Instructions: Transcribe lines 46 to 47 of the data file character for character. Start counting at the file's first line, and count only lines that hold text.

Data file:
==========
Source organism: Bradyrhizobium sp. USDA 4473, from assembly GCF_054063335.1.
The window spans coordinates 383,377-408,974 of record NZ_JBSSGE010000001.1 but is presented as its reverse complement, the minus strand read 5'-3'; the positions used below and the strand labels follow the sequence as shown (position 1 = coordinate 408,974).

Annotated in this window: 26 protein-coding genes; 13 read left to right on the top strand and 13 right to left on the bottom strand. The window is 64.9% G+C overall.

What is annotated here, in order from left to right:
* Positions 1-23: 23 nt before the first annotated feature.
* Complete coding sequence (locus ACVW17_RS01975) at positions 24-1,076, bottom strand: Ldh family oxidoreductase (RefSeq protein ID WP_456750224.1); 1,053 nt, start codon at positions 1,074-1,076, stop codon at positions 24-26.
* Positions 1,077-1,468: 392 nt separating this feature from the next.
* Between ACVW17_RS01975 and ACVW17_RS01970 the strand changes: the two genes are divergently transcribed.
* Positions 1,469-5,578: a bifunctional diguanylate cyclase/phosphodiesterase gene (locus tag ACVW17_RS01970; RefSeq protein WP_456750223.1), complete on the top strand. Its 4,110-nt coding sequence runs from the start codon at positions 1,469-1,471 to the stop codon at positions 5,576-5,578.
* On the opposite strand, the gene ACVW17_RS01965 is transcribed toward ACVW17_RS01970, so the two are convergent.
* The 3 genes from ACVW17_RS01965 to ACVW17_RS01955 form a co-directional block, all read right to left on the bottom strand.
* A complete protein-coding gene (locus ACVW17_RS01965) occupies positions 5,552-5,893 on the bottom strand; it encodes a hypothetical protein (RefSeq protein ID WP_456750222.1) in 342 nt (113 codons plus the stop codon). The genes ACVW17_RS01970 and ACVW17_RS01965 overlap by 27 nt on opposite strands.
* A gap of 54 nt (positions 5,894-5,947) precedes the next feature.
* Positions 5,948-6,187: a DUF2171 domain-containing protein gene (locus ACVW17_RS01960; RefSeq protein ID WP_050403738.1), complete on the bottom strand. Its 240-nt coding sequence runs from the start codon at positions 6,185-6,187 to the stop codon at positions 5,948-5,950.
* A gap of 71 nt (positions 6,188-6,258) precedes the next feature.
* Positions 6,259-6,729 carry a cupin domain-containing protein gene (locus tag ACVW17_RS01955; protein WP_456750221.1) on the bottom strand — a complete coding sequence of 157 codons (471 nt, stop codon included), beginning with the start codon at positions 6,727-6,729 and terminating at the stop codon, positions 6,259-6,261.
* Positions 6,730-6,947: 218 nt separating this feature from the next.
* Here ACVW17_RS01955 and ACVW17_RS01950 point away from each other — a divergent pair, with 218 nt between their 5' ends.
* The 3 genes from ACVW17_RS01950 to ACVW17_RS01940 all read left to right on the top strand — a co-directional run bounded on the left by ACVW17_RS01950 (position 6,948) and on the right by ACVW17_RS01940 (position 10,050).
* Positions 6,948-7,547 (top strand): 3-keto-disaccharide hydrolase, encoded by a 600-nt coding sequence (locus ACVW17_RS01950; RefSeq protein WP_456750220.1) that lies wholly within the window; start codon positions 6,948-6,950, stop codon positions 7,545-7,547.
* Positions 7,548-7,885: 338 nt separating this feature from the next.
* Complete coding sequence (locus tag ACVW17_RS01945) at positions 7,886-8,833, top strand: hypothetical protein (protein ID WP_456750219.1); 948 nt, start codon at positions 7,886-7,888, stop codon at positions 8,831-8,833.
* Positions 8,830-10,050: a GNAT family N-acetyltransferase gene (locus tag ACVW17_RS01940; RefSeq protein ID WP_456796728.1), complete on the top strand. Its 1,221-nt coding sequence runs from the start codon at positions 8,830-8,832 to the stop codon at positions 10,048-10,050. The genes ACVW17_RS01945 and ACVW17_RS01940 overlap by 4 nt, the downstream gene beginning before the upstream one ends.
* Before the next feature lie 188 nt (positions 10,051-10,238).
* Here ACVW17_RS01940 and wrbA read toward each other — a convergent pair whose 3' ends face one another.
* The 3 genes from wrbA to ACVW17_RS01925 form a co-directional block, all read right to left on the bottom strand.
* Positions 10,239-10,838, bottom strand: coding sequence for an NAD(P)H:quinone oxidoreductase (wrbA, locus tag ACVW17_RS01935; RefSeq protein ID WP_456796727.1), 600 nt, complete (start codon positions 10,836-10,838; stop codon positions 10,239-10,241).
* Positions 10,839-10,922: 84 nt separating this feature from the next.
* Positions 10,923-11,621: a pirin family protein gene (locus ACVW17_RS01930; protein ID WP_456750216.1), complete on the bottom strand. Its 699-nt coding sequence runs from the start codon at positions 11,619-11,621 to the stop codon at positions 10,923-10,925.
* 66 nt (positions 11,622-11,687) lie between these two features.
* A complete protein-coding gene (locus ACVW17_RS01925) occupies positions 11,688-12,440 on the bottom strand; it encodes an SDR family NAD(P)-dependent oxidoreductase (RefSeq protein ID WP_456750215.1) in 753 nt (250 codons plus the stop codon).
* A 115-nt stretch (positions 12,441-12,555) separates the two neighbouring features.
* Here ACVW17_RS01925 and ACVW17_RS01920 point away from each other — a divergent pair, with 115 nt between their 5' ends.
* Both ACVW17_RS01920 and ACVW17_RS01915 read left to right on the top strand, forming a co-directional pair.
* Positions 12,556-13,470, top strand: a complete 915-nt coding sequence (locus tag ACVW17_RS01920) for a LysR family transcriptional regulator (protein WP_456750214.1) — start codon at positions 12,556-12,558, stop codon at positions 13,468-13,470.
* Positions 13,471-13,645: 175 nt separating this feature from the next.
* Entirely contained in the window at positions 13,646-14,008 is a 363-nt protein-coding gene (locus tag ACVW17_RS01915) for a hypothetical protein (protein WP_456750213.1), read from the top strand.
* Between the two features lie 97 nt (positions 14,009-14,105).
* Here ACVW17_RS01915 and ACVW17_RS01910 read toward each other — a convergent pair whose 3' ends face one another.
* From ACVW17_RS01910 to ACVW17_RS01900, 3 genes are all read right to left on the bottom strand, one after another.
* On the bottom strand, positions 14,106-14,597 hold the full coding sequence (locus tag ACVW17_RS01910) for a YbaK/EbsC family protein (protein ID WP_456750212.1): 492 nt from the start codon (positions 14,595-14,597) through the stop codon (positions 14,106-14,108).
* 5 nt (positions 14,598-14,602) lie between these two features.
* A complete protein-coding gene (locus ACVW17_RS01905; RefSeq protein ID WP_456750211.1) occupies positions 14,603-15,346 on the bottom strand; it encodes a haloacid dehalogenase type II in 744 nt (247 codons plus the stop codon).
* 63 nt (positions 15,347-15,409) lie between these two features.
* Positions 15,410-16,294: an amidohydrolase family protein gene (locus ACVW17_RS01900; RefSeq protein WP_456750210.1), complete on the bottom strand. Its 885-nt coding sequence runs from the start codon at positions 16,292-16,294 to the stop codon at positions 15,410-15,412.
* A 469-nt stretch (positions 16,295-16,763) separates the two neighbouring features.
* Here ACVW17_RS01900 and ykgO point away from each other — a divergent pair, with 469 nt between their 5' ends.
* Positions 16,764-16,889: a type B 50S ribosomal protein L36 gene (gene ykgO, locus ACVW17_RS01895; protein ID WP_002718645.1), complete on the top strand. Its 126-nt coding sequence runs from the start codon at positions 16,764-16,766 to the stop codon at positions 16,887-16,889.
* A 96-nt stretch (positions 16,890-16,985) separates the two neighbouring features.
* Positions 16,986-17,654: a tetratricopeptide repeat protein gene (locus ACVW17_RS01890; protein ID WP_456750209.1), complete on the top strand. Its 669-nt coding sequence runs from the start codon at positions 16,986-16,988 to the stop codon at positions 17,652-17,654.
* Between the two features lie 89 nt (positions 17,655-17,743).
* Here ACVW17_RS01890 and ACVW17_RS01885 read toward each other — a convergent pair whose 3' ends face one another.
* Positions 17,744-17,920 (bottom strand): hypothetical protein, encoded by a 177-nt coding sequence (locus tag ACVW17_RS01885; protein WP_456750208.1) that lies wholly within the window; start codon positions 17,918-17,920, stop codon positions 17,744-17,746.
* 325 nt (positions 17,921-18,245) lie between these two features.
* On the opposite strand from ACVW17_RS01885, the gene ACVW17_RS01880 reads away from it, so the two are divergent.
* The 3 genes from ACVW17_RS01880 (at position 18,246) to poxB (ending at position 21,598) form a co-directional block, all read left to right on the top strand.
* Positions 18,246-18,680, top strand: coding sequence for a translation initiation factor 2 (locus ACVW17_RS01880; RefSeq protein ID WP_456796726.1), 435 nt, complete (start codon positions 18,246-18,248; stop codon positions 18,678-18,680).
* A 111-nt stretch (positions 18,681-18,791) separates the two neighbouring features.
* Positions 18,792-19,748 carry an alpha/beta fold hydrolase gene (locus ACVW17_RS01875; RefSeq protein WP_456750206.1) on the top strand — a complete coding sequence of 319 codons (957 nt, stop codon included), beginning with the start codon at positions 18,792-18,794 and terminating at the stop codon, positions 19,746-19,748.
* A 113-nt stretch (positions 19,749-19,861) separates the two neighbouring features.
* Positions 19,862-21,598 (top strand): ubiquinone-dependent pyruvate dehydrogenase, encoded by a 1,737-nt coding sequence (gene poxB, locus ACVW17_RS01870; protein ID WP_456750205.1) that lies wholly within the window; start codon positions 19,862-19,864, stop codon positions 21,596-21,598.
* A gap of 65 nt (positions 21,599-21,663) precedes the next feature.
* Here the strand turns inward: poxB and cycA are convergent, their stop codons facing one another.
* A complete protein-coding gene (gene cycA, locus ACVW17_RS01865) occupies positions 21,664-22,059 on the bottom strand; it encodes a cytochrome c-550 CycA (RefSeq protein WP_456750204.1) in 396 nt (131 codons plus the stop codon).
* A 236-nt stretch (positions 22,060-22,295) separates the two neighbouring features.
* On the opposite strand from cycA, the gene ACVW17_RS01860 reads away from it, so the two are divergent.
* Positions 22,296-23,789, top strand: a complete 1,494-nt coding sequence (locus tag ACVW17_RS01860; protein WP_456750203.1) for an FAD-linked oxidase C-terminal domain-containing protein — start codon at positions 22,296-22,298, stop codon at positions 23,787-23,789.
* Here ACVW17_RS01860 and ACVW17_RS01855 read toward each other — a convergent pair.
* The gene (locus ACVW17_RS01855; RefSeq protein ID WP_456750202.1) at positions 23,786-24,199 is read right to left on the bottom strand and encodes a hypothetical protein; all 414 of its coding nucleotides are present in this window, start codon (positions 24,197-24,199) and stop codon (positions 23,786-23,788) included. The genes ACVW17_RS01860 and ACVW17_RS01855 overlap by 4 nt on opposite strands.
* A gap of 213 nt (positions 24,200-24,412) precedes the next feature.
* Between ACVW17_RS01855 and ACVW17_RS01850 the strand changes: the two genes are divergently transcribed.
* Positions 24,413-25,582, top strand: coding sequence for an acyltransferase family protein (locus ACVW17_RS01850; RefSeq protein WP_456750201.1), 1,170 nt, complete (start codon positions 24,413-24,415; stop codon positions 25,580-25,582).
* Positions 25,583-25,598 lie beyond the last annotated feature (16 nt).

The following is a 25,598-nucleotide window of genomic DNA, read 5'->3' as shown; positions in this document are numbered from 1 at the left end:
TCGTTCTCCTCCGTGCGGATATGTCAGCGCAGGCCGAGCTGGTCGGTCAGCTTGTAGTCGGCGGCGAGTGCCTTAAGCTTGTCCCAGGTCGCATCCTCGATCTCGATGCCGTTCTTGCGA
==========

* A 469-nt stretch (positions 16,295-16,763) separates the two neighbouring features.
* Here ACVW17_RS01900 and ykgO point away from each other — a divergent pair, with 469 nt between their 5' ends.